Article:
Former TikTok CEO Kevin Mayer speaks publicly for the first time on his exit from ByteDance

Mayer, who resigned last year as TikTok’s CEO after three months on the job, talks about his abrupt departure. The former executive expresses disappointment at how Trump handled the TikTok saga. — SCMP

In the first public recounting of his departure from ByteDance last year, Kevin Mayer, the former Disney executive who was TikTok’s CEO for three months, agreed that he felt “scr***d over” by the Trump administration, according to a transcript of his interview with US television channel CNBC published Wednesday.

Mayer abruptly resigned from his job helming the globally popular short video-sharing app last August, after then-US president Donald Trump signed two executive orders within eight days that sought to force Beijing-based ByteDance to divest TikTok’s operations in the US.

As soon as the news emerged, Mayer said he knew his new job – a dual role that also put him in charge of ByteDance’s operations as the COO – would vanish.

“It did look as if that was a serious ruling by the [Committee on Foreign Investment in the United States (CFIUS)] guys, that it had to be divested and it was going to be divested,” he told CNBC, referring to the US panel that reviews acquisitions by foreign businesses for potential national security risks.

“It’s true that the job that I signed up for was going to be gone. And in the next few days was going to be gone. It was, like, extremely imminent,” he said.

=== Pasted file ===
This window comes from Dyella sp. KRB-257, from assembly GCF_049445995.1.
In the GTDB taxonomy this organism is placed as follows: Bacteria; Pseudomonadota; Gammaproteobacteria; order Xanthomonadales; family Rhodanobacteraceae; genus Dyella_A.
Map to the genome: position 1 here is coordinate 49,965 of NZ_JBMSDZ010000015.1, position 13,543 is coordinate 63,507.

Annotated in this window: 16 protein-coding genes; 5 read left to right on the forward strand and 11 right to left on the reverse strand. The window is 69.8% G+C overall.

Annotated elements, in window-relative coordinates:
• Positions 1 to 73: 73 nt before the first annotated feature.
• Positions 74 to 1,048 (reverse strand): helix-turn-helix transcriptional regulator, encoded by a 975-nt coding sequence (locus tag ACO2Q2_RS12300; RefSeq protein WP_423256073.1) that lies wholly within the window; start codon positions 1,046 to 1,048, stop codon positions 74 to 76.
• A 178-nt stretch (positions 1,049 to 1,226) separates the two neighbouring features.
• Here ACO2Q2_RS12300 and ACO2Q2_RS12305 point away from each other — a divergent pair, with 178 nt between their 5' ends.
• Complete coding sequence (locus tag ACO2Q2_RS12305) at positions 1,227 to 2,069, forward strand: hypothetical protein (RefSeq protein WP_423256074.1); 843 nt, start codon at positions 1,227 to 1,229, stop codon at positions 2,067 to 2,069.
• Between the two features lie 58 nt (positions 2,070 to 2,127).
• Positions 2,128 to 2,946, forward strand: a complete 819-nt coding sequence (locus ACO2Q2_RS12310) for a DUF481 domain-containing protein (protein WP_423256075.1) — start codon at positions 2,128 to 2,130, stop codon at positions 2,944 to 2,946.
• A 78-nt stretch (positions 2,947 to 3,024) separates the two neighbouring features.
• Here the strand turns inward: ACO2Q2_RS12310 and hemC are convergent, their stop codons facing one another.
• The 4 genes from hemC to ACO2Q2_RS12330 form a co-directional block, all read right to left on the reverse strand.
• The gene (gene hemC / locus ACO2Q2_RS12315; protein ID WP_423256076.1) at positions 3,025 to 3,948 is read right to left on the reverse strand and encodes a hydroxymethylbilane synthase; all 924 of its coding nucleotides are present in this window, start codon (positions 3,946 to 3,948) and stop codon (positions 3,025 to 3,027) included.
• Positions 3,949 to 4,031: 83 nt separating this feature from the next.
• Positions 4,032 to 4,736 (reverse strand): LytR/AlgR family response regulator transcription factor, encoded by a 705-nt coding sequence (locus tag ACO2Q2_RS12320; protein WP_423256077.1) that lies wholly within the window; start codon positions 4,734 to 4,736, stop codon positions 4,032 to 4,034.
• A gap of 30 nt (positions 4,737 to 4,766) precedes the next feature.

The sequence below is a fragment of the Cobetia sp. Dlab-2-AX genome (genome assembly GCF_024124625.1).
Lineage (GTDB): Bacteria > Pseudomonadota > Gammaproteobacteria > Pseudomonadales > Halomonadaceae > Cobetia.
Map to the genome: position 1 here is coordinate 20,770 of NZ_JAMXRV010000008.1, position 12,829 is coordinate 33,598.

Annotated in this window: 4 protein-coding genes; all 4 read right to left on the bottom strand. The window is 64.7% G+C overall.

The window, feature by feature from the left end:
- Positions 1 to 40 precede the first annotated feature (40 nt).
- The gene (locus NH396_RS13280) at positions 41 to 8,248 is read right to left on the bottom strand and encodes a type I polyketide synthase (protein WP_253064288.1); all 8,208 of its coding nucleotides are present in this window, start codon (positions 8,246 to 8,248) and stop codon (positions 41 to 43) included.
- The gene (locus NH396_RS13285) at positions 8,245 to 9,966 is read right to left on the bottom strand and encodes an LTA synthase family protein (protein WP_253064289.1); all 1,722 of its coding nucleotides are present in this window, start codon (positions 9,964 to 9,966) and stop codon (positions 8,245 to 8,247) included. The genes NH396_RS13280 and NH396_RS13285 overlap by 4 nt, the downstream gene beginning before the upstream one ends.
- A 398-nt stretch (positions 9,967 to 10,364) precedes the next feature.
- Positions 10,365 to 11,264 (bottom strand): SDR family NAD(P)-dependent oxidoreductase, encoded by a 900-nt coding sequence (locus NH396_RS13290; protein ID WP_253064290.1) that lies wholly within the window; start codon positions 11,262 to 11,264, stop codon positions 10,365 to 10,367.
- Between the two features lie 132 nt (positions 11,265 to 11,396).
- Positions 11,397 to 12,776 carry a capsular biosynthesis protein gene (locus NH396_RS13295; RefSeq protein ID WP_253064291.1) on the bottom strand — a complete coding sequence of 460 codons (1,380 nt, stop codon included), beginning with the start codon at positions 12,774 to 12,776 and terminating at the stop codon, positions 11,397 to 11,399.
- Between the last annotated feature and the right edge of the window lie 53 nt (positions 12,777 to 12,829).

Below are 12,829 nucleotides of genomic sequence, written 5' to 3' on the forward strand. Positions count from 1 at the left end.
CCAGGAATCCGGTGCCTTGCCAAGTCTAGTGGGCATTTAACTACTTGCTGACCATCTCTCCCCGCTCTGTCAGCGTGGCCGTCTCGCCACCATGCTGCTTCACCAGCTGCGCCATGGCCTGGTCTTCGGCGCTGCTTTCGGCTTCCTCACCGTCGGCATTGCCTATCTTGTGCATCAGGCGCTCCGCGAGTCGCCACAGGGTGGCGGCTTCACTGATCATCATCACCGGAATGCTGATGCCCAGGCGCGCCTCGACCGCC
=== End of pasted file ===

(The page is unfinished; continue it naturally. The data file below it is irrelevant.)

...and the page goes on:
As the days went by, Microsoft, Walmart and finally Oracle emerged as potential buyers of TikTok’s US operations. By September, the last two companies teamed up and reached a deal with ByteDance.

Mayer told CNBC that he had no interest in working under TikTok’s US buyers. He had planned to wait until the Oracle deal was announced to disclose his resignation, but things did not go as planned.

“The guys at ByteDance and the board and I had discussions about it. I didn’t want to go run a division of Microsoft or Oracle. And if there was going to be a divestiture, like you said, there would be no US operations. It was just too awkward and bizarre,” Mayer said. “And then the whole thing leaked to The Financial Times before the announcement.”

Oracle and Walmart’s deal with ByteDance was soon clouded by Beijing’s revised export rules that barred the Chinese company from selling or transferring TikTok’s invaluable recommendation algorithm. In the subsequent months, the deal remained on hold, while Trump lost the presidential election. The Biden administration has since suspended legal actions against TikTok and started reviewing US policy towards Chinese tech firms.

When asked if he felt “scr***d over” by the Trump administration, Mayer replied, “Yes. That’s the short answer.”

“The Trump administration, of course, was known to do things on the fly and without a lot of thinking behind it,” he told CNBC. “I don’t know what’s going on with the Trump administration’s thinking at any given moment, but it seemed pretty serious and seemed like they were intent upon doing it.”

Mayer went on to accept several new roles after his three-month stint with TikTok. In November, he joined Russian-born billionaire Len Blavatnik’s investment firm Access Industries as an adviser. Then earlier this month, he became chairman of sports streaming service DAZN, one of Blavatnik’s investments.

He also signed on as a strategic adviser to a special purpose acquisition company (SPAC) called Forest Road, joining former Disney co-executive Tom Staggs who was chairman of the company’s advisory board.

Mayer said he remains optimistic about TikTok’s future.

“I do think the magic sauce there is in their artificial intelligence technology, coupled with machine learning, coupled with the ingestion of tens of millions of videos every day and growing,” he said. “So their ability to stay on top of that and to keep putting relevant videos in front of the relevant people that want to see them in real time... it’s hard to imagine that becoming irrelevant, almost ever, because that’s a really powerful product proposition.” – South China Morning Post

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